Dr. Kevin Kurth laughs a bit as he explains the close quarters in the emergency department at Trinity Rock Island, an area that will be part of a $61.3 million construction project that was formally announced Thursday.

“Rooms are separated by curtains. Multiple beds are located in smaller rooms. And we use what used to be hallways for other beds when we have an overflow,” said Kurth, the director of emergency medicine for Trinity Regional Health System. He spoke to about 100 people gathered for a news conference to discuss the first major renovation in 40 years at Trinity Rock Island, formerly Franciscan Medical Center.

The proposed 90,000-square-foot, three-story expansion to be built at the front of the existing hospital was introduced with plans and schematic drawings. The project must receive regulatory approval from the state, and the Illinois Facilities and Planning Review Board is expected to take it up March 26. If approval is received, Trinity will break ground in June, with construction scheduled to finish by the summer of 2015.

“We have waited as long as we can to upgrade and modernize our hospital,” said Rick Seidler, Trinity’s president and CEO. He added that the need is critical, pointing to emergency medicine, cardiac treatment and psychiatric crisis service areas all stretched beyond capacity.

Dr. Sanjeev Puri, a cardiologist, said the Heart Center’s treatment spaces are cramped, and “doctors leap over wires and work around beds” to care for patients. Puri, who is on the staff at Trinity and with Cardiovascular Medicine P.C. — Illinois, added that the new center “will be like a jewel in the Quad-Cities for care.”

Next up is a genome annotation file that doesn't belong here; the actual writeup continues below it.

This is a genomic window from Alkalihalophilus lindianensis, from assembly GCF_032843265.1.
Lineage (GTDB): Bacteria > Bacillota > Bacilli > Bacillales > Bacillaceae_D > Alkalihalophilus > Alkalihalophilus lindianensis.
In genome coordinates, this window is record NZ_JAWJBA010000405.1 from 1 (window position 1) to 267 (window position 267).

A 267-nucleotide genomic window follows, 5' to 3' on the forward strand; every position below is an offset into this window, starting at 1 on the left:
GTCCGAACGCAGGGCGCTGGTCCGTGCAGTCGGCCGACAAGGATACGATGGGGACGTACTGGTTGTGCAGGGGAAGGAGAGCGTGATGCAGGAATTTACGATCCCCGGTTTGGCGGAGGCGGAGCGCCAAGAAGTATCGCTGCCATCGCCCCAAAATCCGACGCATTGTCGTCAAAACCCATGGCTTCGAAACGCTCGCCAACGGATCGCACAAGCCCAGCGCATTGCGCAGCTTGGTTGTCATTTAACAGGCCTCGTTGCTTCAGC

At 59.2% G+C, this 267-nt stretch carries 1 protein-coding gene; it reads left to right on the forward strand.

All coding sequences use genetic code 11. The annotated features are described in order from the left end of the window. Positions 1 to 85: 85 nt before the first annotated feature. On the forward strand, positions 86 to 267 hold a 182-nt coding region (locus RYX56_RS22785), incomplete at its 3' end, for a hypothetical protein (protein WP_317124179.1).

In 2011, Trinity diagnosed and cared for 35,676 patients in the emergency department at Trinity Rock Island, a 7 percent increase over 2010. An

8 percent increase is projected for 2014.

Kurth compared the current emergency department to an octopus, with hallways like arms radiating out from a central area. Over the years, those hallways have included beds for high-use times, and places such as a former lobby have been refurbished into “safe rooms” for psychiatric care patients.

About 40 percent of the emergency department patients have accompanying psychiatric needs, Kurth said, so the new facility will have a “crisis stabilization unit” as well as better access to the adjacent Robert Young Center for Community Mental Health.

Trinity Rock Island is seeing more behavioral health patients since Illinois has closed some state psychiatric facilities, Kurth added.

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The cardiac component of the project will accommodate increased volumes and better coordinate heart care under one roof. Trinity’s surgeons performed more than 5,000 procedures in 2012, Puri said. The hospital has three cardiac catheterization laboratories, or cath labs, that regularly operate at 80 to 90 percent of capacity. An additional cath lab is included in the new facility.

Further, the new addition will include a room for a computerized tomography, or CT, scanner in the emergency department. Kurth said that 60 percent of the hospital’s CT scans originate in the ER, but the nearest scanner is located a substantial distance away.

Seidler said the project size and cost will be among the highest in many years at the Rock Island hospital campus. He added that the project has been discussed for quite some time. It once was thought that the added space could be built in back of the current hospital, but that is not a usable space for construction because of ravines there.

Nurses at Trinity Rock Island are excited about the new development. Pauline Carnahan, a radiological technician in the cath labs, said her work can be dangerous at times while having to step around and over wires in the cramped rooms. The new labs will have 5-foot-wide pathways in the work area, twice as much space as at present.

“This will be heaven,” Carnahan said.